The U.S. Department of Defense (DOD) is reported to possess more than 7,000 aerial drones, to date. The DOD boasted less than 50 such drones just a decade ago; and, Pentagon officials have asked Congress for nearly $5 billion, to be used for drones in 2012.
Industry analysts are again predicting a strong unmanned aerial vehicle (UAV) market–and not just for the remainder of 2011 or throughout 2012, but for the next decade. The United States accounts for a majority of the market.
The U.S. is expected to account for 77 percent of worldwide research, development, test, and evaluation (RDT&E) spending on UAV technology over the next decade, according to Teal Group’s “World Unmanned Aerial Vehicle Systems, Market Profile and Forecast 2011.” The U.S. also accounts for roughly 69 percent of procurement. Asia-Pacific represents the second largest market, followed very closely by Europe, reveals Steve Zaloga, Teal Group senior analyst and another author of the study. At the same time, Africa and Latin America are expected to be modest markets for UAVs.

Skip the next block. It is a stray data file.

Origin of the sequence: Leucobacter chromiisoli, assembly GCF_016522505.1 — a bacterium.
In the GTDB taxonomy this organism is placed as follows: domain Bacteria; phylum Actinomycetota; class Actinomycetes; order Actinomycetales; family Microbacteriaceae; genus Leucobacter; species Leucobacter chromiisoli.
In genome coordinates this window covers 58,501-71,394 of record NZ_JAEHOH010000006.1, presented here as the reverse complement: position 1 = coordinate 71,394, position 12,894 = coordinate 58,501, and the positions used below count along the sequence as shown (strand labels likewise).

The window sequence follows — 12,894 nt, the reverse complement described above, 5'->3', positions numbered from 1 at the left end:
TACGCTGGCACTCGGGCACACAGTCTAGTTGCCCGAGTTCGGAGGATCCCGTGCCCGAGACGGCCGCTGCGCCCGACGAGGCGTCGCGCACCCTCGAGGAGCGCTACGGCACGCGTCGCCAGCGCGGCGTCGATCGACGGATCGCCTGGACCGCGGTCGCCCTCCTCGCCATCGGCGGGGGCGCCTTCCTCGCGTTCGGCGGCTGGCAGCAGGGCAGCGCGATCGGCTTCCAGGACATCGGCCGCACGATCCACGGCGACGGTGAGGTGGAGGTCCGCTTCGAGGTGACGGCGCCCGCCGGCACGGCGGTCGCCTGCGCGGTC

The worldwide UAV market continues to be “one of the prime areas of growth for defense and aerospace companies,” says Philip Finnegan, Teal Group’s director of corporate analysis and an author of the study. “Smaller companies can successfully compete against larger players, as AAI Corp., Insitu, General Atomics, and AeroVironment have all shown.”
Prime contractors are also acquiring smaller companies involved in the design and development of unmanned vehicles, systems, and technologies. In the past year, Finnegan points out, L-3 Communications bought Airborne Technologies, a small UAV developer and manufacturer, and VT Group purchased Evergreen’s UAV fee-for-service operations.